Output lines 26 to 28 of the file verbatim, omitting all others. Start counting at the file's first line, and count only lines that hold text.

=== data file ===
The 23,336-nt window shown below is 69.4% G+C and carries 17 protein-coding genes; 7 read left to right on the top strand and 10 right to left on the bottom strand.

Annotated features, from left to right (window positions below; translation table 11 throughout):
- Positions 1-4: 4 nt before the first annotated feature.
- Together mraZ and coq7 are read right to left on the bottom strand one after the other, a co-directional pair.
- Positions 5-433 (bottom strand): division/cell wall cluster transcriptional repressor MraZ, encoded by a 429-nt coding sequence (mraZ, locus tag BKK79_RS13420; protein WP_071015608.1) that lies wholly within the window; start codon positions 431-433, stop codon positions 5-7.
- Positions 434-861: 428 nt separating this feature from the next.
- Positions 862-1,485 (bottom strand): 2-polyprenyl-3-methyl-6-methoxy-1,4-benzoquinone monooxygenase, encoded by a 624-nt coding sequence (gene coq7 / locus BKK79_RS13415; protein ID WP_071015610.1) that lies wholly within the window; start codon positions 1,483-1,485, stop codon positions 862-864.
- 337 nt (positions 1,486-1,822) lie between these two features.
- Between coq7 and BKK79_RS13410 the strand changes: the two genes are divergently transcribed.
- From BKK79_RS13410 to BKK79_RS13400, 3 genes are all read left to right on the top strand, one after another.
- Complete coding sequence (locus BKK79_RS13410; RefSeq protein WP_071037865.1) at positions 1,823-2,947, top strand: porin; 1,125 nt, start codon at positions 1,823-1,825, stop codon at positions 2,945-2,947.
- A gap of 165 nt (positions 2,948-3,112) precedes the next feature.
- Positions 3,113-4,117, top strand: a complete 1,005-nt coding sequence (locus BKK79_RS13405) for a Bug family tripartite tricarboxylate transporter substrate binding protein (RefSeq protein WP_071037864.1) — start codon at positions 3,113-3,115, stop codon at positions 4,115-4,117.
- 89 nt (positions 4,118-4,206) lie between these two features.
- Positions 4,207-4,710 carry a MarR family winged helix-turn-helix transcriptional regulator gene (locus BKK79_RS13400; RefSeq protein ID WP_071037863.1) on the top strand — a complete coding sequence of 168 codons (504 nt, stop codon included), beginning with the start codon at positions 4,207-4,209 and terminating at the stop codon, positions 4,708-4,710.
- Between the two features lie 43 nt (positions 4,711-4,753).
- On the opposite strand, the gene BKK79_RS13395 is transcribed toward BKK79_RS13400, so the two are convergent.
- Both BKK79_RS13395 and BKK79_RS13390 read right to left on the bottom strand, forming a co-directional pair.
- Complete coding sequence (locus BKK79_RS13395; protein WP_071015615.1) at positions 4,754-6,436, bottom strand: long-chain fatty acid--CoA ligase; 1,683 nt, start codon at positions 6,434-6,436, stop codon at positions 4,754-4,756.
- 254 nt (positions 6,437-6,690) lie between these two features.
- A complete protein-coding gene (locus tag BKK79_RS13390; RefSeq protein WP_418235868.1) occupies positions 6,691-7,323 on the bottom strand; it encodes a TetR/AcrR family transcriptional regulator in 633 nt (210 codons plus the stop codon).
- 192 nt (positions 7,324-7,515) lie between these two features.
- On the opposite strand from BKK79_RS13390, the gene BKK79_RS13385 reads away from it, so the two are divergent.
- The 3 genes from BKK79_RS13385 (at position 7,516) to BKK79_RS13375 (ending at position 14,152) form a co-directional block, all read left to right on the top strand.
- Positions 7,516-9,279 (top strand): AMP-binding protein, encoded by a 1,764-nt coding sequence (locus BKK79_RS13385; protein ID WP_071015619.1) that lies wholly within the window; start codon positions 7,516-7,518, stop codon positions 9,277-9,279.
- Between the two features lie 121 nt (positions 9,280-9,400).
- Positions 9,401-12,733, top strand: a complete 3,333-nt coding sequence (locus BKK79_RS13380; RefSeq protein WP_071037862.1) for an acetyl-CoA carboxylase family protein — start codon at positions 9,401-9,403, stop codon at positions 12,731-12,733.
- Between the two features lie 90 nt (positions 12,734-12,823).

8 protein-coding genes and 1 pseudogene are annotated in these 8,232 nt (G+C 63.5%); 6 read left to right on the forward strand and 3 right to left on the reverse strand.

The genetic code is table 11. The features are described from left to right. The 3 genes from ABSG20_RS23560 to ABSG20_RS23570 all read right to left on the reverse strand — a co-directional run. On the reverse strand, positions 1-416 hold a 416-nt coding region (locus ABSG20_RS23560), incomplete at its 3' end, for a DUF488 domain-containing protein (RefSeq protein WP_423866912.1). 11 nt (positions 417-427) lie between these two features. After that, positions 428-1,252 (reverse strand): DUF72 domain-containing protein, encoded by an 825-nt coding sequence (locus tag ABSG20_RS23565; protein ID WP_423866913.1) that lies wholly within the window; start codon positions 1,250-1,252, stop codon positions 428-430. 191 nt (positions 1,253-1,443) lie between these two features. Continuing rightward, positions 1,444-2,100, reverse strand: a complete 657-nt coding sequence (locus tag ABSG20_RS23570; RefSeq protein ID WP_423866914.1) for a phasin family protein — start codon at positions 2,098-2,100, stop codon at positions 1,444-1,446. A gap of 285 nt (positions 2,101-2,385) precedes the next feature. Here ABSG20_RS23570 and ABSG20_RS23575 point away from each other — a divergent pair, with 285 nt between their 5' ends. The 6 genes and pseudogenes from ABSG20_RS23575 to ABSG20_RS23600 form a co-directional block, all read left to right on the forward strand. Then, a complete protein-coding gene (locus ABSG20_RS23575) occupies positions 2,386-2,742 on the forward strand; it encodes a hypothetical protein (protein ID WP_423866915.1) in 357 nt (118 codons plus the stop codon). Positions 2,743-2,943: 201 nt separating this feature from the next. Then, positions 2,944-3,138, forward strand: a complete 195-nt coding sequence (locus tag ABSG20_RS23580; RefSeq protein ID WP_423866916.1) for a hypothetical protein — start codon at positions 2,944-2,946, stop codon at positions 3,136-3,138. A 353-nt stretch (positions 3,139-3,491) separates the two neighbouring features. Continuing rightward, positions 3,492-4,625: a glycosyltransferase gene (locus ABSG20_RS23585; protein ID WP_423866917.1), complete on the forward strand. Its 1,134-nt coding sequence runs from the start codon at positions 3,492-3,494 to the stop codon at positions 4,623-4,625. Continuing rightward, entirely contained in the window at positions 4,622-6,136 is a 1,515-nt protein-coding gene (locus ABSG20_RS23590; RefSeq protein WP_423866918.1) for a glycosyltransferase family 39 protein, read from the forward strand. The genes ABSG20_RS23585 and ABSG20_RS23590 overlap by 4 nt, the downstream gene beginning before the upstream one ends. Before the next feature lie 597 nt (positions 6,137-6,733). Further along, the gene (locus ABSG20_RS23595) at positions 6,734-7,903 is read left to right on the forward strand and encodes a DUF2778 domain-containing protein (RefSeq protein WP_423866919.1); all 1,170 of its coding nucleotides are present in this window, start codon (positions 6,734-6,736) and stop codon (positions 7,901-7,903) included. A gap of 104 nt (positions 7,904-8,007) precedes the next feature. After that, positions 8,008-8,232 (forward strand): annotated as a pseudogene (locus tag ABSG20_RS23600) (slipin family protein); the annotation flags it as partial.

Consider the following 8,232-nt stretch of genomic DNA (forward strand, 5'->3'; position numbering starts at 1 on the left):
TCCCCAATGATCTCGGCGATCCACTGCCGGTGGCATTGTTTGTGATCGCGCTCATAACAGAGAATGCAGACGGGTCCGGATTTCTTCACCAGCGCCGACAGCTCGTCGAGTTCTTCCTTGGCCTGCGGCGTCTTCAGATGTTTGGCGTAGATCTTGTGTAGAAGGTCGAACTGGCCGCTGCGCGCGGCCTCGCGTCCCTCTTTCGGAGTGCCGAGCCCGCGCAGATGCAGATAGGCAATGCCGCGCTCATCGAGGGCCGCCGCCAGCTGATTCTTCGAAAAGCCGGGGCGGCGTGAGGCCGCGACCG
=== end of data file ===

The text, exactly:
- Between the two features lie 121 nt (positions 9,280-9,400).
- Positions 9,401-12,733, top strand: a complete 3,333-nt coding sequence (locus BKK79_RS13380; RefSeq protein WP_071037862.1) for an acetyl-CoA carboxylase family protein — start codon at positions 9,401-9,403, stop codon at positions 12,731-12,733.
- Between the two features lie 90 nt (positions 12,734-12,823).